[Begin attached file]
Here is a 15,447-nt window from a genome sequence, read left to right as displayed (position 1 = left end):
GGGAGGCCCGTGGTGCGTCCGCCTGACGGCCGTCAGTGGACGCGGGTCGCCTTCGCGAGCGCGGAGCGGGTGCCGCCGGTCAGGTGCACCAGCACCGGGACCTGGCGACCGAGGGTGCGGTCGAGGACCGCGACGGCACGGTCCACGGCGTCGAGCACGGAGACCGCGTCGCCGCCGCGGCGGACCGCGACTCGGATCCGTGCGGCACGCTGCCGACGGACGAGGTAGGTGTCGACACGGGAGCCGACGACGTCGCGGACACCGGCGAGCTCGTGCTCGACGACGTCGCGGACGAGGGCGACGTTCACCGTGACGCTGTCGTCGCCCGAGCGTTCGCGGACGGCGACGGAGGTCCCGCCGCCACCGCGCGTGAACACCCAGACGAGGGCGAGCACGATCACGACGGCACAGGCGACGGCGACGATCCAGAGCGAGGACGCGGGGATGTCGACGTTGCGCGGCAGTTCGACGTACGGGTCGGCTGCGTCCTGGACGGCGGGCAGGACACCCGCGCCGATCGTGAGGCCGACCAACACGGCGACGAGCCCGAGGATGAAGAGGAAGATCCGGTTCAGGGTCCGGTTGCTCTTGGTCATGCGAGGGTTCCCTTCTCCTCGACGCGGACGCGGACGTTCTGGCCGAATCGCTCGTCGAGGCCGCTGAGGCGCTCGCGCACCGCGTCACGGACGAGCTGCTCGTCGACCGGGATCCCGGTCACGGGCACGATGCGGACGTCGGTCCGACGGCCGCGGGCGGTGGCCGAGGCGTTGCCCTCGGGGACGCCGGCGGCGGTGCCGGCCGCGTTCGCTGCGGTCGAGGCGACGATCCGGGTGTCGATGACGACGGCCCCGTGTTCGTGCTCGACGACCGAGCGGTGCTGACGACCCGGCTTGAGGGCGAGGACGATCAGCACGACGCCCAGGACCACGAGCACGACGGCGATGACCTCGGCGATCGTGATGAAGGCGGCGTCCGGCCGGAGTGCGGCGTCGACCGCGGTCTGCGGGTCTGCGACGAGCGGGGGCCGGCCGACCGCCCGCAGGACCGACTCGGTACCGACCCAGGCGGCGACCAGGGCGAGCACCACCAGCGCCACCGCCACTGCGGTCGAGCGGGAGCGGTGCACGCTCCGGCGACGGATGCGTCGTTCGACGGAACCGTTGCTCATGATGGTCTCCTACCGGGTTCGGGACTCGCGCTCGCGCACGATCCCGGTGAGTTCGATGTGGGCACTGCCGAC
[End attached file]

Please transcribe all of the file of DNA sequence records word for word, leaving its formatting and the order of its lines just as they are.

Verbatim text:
Here is a 15,447-nt window from a genome sequence, read left to right as displayed (position 1 = left end):
GGGAGGCCCGTGGTGCGTCCGCCTGACGGCCGTCAGTGGACGCGGGTCGCCTTCGCGAGCGCGGAGCGGGTGCCGCCGGTCAGGTGCACCAGCACCGGGACCTGGCGACCGAGGGTGCGGTCGAGGACCGCGACGGCACGGTCCACGGCGTCGAGCACGGAGACCGCGTCGCCGCCGCGGCGGACCGCGACTCGGATCCGTGCGGCACGCTGCCGACGGACGAGGTAGGTGTCGACACGGGAGCCGACGACGTCGCGGACACCGGCGAGCTCGTGCTCGACGACGTCGCGGACGAGGGCGACGTTCACCGTGACGCTGTCGTCGCCCGAGCGTTCGCGGACGGCGACGGAGGTCCCGCCGCCACCGCGCGTGAACACCCAGACGAGGGCGAGCACGATCACGACGGCACAGGCGACGGCGACGATCCAGAGCGAGGACGCGGGGATGTCGACGTTGCGCGGCAGTTCGACGTACGGGTCGGCTGCGTCCTGGACGGCGGGCAGGACACCCGCGCCGATCGTGAGGCCGACCAACACGGCGACGAGCCCGAGGATGAAGAGGAAGATCCGGTTCAGGGTCCGGTTGCTCTTGGTCATGCGAGGGTTCCCTTCTCCTCGACGCGGACGCGGACGTTCTGGCCGAATCGCTCGTCGAGGCCGCTGAGGCGCTCGCGCACCGCGTCACGGACGAGCTGCTCGTCGACCGGGATCCCGGTCACGGGCACGATGCGGACGTCGGTCCGACGGCCGCGGGCGGTGGCCGAGGCGTTGCCCTCGGGGACGCCGGCGGCGGTGCCGGCCGCGTTCGCTGCGGTCGAGGCGACGATCCGGGTGTCGATGACGACGGCCCCGTGTTCGTGCTCGACGACCGAGCGGTGCTGACGACCCGGCTTGAGGGCGAGGACGATCAGCACGACGCCCAGGACCACGAGCACGACGGCGATGACCTCGGCGATCGTGATGAAGGCGGCGTCCGGCCGGAGTGCGGCGTCGACCGCGGTCTGCGGGTCTGCGACGAGCGGGGGCCGGCCGACCGCCCGCAGGACCGACTCGGTACCGACCCAGGCGGCGACCAGGGCGAGCACCACCAGCGCCACCGCCACTGCGGTCGAGCGGGAGCGGTGCACGCTCCGGCGACGGATGCGTCGTTCGACGGAACCGTTGCTCATGATGGTCTCCTACCGGGTTCGGGACTCGCGCTCGCGCACGATCCCGGTGAGTTCGATGTGGGCACTGCCGAC